But the creative potential of AIis much greater and offsets any other. AI in the workplace could equip workers with almost superhuman abilities to perform complex tasks, that take advantage of vasts amounts of information, personalizing services to a level that even the customer deems impossible today.
An “augmented”AI workercan complete better distributed and fairer transactions or services, that could bring the world to a new era of development and inclusion. Not only tedious tasks will be eventually eliminated, humans will have more time to reflect on the true purpose of new technologies or have greater impact in their communities.
Medical diagnosis could be almost flawless, the process of preventing or finding solutions in possible advert scenarios could be analyzed in record time. Education, healthcare or financial services (key components in an AI-driven economy) would become more accessible, even for those that have had unequal access up until today, because a personalized path for inclusion could be built for each one. At the same time humans won’t have to be exposed to dangerous or eroding jobs, creating a services-only type of workforce.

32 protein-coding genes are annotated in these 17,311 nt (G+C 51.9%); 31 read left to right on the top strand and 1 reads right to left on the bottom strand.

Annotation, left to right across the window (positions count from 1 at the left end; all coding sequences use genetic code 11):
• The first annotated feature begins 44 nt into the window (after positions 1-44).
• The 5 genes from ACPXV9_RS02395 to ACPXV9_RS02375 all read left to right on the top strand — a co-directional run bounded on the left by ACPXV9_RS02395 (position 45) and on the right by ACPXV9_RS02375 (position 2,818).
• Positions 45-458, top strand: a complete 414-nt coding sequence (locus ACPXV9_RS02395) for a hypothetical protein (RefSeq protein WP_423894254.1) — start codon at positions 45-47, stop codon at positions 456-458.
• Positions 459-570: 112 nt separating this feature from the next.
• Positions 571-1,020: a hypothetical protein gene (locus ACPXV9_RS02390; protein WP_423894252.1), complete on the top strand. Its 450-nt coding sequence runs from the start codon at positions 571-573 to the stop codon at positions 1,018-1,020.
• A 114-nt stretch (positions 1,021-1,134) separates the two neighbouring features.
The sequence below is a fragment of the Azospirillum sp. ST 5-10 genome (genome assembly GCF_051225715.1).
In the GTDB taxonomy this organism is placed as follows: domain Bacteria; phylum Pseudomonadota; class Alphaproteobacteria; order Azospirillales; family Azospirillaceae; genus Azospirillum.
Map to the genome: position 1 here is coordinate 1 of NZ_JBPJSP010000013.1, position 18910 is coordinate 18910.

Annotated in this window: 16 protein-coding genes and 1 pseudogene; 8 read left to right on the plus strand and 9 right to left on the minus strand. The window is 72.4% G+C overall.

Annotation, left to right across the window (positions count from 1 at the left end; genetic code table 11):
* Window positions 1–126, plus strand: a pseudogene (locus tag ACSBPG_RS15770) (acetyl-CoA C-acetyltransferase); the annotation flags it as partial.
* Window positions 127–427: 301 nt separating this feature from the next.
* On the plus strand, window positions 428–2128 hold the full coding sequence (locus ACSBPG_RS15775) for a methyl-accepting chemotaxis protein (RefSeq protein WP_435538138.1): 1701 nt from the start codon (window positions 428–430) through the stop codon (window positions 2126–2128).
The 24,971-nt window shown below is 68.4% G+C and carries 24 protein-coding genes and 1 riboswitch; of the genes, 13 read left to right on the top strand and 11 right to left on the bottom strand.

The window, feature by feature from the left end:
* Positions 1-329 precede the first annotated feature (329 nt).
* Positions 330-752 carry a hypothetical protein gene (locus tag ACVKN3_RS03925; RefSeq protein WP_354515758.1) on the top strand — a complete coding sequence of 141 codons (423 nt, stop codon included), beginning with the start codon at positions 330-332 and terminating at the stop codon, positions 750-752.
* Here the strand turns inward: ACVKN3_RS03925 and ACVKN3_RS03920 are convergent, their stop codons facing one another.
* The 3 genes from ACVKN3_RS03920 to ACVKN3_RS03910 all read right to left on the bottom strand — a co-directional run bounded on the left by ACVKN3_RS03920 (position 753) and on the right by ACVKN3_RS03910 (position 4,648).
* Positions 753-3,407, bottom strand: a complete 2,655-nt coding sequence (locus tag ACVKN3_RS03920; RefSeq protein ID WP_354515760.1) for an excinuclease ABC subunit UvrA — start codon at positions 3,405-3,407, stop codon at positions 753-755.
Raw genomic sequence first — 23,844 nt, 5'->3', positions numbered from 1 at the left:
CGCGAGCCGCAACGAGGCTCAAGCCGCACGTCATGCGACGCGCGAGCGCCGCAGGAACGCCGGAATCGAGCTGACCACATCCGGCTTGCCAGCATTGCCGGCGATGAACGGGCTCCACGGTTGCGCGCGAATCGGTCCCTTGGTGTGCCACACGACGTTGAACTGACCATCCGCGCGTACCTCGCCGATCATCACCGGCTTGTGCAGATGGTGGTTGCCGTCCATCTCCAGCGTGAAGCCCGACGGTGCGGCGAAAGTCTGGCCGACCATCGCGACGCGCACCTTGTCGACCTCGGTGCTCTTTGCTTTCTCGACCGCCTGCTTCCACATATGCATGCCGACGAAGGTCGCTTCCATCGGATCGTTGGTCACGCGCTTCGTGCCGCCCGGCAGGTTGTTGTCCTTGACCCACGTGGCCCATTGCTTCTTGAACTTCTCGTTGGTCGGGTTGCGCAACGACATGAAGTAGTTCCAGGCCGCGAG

The use of AI for social good help us identify hidden needs in vulnerable parts of the population, find insights in the way wealth is transmitted and circulates through the economic system, fight corruption, fraud and crime. AI can also facilitate channels for a more direct, participatory democracy, speed up bureaucratic processes, and improve budgetary prioritization. For all these goals to be achievable these AI tools should incorporate elements that are increasingly present in the debate of the development of automation: “Privacy by Design”, “Ethics by Design”, “Fairness by Design”, “Sustainable by Design”, “Transparent by Design”, etc.
In conclusion: the augmented capacities that AI is going to add to our capacity to process information and make decisions should improve our lives in general, should eliminate tedious tasks in the workplace, will increase productivity in the medium to long run, and, most likely, will free us to undertake more creative tasks or simply toreduce the workload per capita. The shortcomings that could be originated during this complex transition have to be tackled not only from a technological perspective, but also from a socioeconomic or ethical point of view. The design of effective political frameworks and accountability should be a necessary component if we want to extract the full potential of AI technologies.